Jill Weatherhead is garden designer and principal at Jill Weatherhead Garden Design ( working in Melbourne, the Dandenong Ranges and Victoria.

Sunday, 13 October 2013


I am not going to Silvan again!
Along the main road to Silvan is Marie, a great gardener who sells rare and interesting bulbs and other plants. Enticingly, the sign beams Trillium and I’m hooked. There’re also tree peonies and clivias and lilies but I just go to the polyhouse with Trillium in pinks, whites and burgundy and I, well, I drool. Marie tells me she only got seed, years ago, of T. chloropetalum and T. ludovicianum and all of her plants are derived from hybrids of these; some are quite short at ~20cm, so seem more similar to T. ludovicianum, and with corresponding wonderful dark leaves or dappled; others are tall at ~45cm with paler leaves and these are the only ones with white flowers (and some pink, some burgundy); these seem close to T chloropetalum giganteum.
Wonderful woodland plants for some shade. Glorious but expensive.
Last year I started moving my pots of Trillium out from the shadehouse when they flowered, so that pollinating insects could fly about and I might have seed set (not all that successful, actually). This year a gardener said to me that wallabies shouldn’t eat them; now I’ve heard this before and I’m wary. But that’s easy; I pick out one with a muddy-coloured flower that I won’t miss and I leave it where the wallabies will roam as an indicator plant. So far: not a nibble. I might dare plant a few out – not my favourite ones! – in the shade of the white deciduous dogwoods. Imagine a drift in a few years…
Josie’s Joy, Rare bulbs & plants,

Sunday, 6 October 2013

Mediterranean Gardens - Louisa Jones at Melbourne’s Landscape Design Conference 2013

Melbourne’s landscape design conference this year comprised lectures by writer Anne Latreille (`Garden Voices’: Australian designers both past and present); American landscape architect Ken Smith (`Sky to Ground’); US tropical garden designer Raymond Jungles (water in the garden), Juan Grimm from Chile and Australian Paul Bangay (with photographer Simon Griffiths), Professor Toshio Watanabe (Japanese gardens), Aniket Bhagwat from India; – and I found particularly relevant (in our climate and with today’s enthusiasm for edible patches) – Canadian-born French-based Professor Louisa Jones’ Mediterranean Gardens with her fresh (to me) examination of these gardens born of use but not shorn of beauty.

Louisa Jones’ comparison of Mediterranean gardens to English was particularly instructive when we still see the hangover of the latter here, and yes, I am guilty of that, with my British-born parents. (Growing up in a large suburban garden of perennials and of perfumed shrubs not clipped into perfect cubes, I heard the comment that my mother’s garden was `very English’ when I was a teenager.  I had no idea what it meant then, of course, (and bristled when I overheard it called messy) but thought I did now. Jones’ clear views have helped me rethink completely – always a bonus, surely; and reassess my own garden, of course.

What is most unsettling is the odd notion that J, my partner of 29 years, as Australian as a white person can be, seems to like notions of English gardens (E) – as Jones expiates – where I, child of very British ones, seem to want elements of a Mediterranean garden (M). Could this be?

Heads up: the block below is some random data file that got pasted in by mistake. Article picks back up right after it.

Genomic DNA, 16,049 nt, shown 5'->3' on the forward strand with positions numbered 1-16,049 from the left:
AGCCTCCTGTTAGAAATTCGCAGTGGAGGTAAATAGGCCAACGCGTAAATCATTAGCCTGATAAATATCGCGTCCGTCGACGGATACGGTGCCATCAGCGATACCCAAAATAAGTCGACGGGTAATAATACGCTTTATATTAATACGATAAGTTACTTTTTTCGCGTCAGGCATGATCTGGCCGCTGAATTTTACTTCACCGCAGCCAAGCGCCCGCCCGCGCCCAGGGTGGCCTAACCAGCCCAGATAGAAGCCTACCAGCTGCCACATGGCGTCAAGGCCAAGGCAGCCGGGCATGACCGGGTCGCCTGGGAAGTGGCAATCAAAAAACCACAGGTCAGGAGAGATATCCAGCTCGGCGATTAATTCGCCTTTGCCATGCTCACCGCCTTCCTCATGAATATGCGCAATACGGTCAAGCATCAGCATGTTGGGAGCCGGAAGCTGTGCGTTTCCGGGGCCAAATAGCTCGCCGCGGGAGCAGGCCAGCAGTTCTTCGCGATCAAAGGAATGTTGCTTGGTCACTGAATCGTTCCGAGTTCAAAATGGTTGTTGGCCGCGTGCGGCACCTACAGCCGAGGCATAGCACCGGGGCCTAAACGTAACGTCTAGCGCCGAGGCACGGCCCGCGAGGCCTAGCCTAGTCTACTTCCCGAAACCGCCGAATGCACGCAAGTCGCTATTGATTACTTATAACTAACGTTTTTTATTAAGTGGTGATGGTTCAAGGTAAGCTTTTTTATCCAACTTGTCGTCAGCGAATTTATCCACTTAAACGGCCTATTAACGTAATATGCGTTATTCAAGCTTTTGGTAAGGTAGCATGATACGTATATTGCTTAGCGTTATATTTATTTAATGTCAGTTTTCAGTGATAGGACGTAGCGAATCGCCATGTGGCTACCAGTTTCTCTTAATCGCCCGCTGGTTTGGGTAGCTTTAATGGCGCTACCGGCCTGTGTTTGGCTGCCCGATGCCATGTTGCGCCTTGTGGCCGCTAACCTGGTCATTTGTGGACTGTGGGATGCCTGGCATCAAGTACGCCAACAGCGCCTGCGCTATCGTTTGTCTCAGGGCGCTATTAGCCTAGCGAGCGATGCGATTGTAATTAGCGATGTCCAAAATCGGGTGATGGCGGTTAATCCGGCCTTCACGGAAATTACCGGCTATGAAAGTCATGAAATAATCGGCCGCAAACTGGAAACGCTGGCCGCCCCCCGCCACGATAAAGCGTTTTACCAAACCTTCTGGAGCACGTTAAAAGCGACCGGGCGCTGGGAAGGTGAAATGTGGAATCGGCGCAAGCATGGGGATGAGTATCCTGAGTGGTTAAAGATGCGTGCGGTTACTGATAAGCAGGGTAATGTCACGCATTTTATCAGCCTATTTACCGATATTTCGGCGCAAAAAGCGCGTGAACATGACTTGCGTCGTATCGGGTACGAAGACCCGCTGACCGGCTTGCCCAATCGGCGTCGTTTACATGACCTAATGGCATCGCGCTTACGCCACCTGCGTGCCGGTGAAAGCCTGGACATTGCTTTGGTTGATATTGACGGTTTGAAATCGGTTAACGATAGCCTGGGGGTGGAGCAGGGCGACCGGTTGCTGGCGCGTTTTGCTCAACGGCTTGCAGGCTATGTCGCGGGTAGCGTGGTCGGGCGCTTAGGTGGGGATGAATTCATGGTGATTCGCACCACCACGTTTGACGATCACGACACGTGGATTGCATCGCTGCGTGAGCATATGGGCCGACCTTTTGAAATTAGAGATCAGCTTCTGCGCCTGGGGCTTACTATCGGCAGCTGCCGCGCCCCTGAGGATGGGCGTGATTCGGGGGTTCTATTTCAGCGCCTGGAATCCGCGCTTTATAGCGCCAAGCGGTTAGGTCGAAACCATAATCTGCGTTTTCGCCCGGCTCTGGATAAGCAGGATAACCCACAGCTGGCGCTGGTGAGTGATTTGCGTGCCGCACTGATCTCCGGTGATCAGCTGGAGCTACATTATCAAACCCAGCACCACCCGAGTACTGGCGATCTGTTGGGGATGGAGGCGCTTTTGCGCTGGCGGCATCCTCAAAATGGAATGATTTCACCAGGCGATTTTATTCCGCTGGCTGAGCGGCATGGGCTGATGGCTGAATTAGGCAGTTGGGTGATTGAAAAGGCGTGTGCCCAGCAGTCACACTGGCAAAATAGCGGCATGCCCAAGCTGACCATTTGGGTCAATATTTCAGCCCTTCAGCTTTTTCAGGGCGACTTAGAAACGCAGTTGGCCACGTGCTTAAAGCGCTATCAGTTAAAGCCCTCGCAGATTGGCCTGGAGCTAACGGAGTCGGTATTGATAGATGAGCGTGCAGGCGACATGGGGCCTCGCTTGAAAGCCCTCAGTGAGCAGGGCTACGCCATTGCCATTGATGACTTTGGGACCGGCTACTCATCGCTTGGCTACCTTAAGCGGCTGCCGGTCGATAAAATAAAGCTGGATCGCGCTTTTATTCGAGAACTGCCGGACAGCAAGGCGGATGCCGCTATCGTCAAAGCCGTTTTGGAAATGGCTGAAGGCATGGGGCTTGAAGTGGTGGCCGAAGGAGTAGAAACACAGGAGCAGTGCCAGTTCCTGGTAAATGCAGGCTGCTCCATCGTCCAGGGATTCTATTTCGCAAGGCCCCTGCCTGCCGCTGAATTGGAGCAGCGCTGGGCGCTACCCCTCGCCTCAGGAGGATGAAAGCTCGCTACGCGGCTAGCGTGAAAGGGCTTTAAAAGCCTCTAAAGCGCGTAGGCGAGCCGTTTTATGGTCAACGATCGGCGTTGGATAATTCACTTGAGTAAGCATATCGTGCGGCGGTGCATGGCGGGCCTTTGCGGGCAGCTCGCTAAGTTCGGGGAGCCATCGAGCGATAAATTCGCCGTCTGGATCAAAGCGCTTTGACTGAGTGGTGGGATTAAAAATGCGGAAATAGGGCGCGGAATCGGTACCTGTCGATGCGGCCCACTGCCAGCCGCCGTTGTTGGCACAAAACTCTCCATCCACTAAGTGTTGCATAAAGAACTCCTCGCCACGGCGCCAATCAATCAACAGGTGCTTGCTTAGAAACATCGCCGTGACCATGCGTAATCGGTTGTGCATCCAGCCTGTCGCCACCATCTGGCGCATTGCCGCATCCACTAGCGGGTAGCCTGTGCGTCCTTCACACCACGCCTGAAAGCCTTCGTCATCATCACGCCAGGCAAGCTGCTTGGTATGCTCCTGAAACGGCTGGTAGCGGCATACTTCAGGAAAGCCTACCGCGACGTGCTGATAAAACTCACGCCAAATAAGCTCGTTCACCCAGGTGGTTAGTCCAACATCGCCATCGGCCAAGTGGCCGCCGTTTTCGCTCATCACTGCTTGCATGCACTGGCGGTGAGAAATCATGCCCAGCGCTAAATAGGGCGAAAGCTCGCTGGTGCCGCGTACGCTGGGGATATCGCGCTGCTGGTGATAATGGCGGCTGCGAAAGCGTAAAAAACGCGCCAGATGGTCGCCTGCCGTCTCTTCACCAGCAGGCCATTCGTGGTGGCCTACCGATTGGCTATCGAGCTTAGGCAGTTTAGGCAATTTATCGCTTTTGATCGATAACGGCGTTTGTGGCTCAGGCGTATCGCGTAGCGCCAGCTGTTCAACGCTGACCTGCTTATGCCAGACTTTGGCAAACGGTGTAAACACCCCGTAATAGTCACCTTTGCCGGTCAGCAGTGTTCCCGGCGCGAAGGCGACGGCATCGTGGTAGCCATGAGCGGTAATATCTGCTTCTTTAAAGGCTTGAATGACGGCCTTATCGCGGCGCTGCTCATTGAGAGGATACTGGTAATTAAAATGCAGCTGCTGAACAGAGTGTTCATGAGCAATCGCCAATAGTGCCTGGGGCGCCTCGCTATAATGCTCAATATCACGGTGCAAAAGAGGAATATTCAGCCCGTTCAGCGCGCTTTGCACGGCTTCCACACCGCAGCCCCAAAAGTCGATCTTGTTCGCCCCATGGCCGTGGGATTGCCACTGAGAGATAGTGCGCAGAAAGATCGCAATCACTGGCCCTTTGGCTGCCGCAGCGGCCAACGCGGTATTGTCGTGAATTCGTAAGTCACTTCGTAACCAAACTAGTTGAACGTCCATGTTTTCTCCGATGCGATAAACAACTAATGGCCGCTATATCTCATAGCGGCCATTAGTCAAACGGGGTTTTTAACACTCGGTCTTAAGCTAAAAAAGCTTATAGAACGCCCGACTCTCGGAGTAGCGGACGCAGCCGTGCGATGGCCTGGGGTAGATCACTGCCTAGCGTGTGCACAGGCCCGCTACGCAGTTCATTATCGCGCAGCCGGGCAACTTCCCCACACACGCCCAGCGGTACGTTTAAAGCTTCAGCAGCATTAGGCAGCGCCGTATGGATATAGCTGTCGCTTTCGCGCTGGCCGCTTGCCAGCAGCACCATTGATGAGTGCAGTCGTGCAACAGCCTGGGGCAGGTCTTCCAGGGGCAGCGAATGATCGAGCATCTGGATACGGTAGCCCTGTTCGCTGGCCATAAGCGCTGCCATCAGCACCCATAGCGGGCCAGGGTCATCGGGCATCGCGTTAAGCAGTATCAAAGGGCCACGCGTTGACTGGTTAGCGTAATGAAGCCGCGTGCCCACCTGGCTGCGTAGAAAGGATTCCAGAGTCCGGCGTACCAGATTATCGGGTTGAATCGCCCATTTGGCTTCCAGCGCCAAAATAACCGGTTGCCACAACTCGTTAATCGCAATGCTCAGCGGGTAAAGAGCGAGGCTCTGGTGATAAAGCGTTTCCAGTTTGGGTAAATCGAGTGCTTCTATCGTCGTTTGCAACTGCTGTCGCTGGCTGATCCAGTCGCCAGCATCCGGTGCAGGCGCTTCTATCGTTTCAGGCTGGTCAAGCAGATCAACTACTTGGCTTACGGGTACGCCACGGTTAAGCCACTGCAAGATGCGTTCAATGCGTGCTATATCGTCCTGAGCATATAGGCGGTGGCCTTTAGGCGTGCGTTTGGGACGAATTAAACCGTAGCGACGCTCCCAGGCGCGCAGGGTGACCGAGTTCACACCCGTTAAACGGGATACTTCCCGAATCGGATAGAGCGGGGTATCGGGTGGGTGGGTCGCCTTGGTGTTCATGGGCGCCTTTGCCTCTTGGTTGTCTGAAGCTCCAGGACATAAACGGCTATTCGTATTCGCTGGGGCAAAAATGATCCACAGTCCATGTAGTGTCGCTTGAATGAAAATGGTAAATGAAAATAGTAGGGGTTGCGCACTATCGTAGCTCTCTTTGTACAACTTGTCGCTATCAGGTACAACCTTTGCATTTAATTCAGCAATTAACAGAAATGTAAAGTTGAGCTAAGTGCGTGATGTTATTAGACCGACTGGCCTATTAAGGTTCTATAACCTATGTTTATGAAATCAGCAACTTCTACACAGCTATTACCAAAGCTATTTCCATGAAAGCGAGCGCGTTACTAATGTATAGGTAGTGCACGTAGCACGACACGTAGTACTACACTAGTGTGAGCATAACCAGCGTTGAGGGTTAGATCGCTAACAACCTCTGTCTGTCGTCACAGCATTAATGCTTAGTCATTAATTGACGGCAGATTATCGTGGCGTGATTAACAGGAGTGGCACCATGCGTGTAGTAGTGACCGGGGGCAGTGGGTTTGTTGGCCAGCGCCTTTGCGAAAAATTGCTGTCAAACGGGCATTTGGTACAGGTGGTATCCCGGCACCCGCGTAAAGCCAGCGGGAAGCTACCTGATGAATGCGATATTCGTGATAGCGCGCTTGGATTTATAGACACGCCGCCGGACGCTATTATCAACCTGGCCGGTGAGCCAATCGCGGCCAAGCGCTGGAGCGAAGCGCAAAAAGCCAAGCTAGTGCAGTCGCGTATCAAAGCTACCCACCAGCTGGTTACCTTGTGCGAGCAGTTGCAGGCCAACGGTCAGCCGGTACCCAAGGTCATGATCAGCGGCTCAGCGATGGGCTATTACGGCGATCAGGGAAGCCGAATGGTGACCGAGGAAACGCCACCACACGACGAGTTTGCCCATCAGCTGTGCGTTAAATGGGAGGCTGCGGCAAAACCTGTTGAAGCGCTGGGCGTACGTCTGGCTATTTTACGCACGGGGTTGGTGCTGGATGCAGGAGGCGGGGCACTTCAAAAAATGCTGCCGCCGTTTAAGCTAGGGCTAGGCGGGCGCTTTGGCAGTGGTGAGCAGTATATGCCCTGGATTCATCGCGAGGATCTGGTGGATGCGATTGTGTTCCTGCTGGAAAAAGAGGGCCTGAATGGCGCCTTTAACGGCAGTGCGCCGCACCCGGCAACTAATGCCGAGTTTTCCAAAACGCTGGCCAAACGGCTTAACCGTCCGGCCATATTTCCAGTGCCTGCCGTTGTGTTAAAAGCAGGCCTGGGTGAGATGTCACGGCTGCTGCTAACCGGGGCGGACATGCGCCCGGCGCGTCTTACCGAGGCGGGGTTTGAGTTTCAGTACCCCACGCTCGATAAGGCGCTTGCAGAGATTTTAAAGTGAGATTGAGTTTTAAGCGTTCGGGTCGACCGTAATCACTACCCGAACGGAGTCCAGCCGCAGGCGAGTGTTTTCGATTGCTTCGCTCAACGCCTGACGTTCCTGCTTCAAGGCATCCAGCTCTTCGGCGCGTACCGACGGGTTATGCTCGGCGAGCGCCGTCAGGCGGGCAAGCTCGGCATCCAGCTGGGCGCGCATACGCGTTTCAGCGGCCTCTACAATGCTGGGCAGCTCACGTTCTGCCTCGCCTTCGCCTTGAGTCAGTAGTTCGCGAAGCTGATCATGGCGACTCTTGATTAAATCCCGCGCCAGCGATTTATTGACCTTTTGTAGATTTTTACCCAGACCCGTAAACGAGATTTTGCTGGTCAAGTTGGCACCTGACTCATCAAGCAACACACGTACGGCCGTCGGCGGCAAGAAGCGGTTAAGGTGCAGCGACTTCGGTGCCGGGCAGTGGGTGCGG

So, to some obvious differences: English-style gardens (E) are floral, mainly ornamental; Mediterranean-style gardens (M) are a mixture of use and beauty, containing plants that produce fruit, leaves and roots for consumption. (See above: red poppies under olive trees in spring with buttercups and Queen Anne ’s lace)
Jones argues that the latter (M) are a moving mosaic, too, with year-round interest for the 5 senses while English gardens peak in summer (or spring here, I surmise) and only the visual sense (E) is considered; that was certainly true the decade that roses began to lose their wonderful scent, and continued, I’d say, when people derided David Austin for bothering to breed his roses with their sensational fragrance. But I digress.
[Here J and I are roughly 1 all. I care about flowers but believe in spreading them out year-round; he cares about the orchard and he planned the edible patch that mainly I plant. I buy vegetable seedlings each spring and autumn and also try to grow some interesting veg from seed each year.

I care greatly about the visual but love to brush a herb for its fragrance and sensuous softness (it’s almost immaterial if it’s used in the cooking pot too, see below); we enjoy fresh tomatoes, sweet corn enormously; we love the flutter, splash and song of birds, so the garden is multi-sensual; but I’ll be honest, visual is by far the most important to me. I am the granddaughter of a painter, after all.]

Louisa Jones argues that Mediterranean gardens are herbal and botanical compared to horticultural (E) and immersive (M, below) rather than a series of pictures (E). They are site-specific (M) with local logic of place while English gardens are often fitting many places, she says, and, interestingly for me, open lawns edged by borders (E) – which I have (in part) – rather than gardens with layers and views (M) – where I long for vine-clad pergolas (M) in summer and trees to cast shade on the hottest days – where J prefers wide open spaces. Here, on this point, here, suddenly, J is English! Just a little bit, but way too much, I reckon, for our hot summers, which I dislike so intensely.